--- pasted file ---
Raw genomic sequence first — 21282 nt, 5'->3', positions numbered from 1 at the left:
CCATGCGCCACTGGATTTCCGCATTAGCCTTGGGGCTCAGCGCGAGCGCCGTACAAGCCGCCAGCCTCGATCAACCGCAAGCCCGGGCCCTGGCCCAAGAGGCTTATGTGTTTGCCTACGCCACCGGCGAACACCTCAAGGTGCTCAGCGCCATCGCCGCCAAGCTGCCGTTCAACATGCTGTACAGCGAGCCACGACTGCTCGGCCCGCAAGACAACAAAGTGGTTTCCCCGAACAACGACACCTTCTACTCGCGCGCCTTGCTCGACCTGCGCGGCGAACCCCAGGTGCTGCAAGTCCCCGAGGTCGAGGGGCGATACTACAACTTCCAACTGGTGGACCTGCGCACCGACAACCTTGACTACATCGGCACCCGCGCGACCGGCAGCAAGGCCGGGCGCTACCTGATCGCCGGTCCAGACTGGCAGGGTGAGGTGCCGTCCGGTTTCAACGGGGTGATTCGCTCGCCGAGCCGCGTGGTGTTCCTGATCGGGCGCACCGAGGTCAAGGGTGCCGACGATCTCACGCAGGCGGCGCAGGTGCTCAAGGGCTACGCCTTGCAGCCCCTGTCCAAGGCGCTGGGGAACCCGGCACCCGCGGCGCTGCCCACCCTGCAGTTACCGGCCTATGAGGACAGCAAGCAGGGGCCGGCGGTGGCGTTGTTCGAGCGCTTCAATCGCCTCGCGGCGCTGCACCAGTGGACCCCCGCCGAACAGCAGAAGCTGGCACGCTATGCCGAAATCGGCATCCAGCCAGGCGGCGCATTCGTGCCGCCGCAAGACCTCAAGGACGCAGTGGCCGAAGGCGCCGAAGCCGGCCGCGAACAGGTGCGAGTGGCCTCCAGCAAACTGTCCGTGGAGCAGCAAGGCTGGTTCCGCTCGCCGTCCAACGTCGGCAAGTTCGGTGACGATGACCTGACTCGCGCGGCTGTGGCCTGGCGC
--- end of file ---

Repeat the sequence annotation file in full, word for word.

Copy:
Raw genomic sequence first — 21282 nt, 5'->3', positions numbered from 1 at the left:
CCATGCGCCACTGGATTTCCGCATTAGCCTTGGGGCTCAGCGCGAGCGCCGTACAAGCCGCCAGCCTCGATCAACCGCAAGCCCGGGCCCTGGCCCAAGAGGCTTATGTGTTTGCCTACGCCACCGGCGAACACCTCAAGGTGCTCAGCGCCATCGCCGCCAAGCTGCCGTTCAACATGCTGTACAGCGAGCCACGACTGCTCGGCCCGCAAGACAACAAAGTGGTTTCCCCGAACAACGACACCTTCTACTCGCGCGCCTTGCTCGACCTGCGCGGCGAACCCCAGGTGCTGCAAGTCCCCGAGGTCGAGGGGCGATACTACAACTTCCAACTGGTGGACCTGCGCACCGACAACCTTGACTACATCGGCACCCGCGCGACCGGCAGCAAGGCCGGGCGCTACCTGATCGCCGGTCCAGACTGGCAGGGTGAGGTGCCGTCCGGTTTCAACGGGGTGATTCGCTCGCCGAGCCGCGTGGTGTTCCTGATCGGGCGCACCGAGGTCAAGGGTGCCGACGATCTCACGCAGGCGGCGCAGGTGCTCAAGGGCTACGCCTTGCAGCCCCTGTCCAAGGCGCTGGGGAACCCGGCACCCGCGGCGCTGCCCACCCTGCAGTTACCGGCCTATGAGGACAGCAAGCAGGGGCCGGCGGTGGCGTTGTTCGAGCGCTTCAATCGCCTCGCGGCGCTGCACCAGTGGACCCCCGCCGAACAGCAGAAGCTGGCACGCTATGCCGAAATCGGCATCCAGCCAGGCGGCGCATTCGTGCCGCCGCAAGACCTCAAGGACGCAGTGGCCGAAGGCGCCGAAGCCGGCCGCGAACAGGTGCGAGTGGCCTCCAGCAAACTGTCCGTGGAGCAGCAAGGCTGGTTCCGCTCGCCGTCCAACGTCGGCAAGTTCGGTGACGATGACCTGACTCGCGCGGCTGTGGCCTGGCGC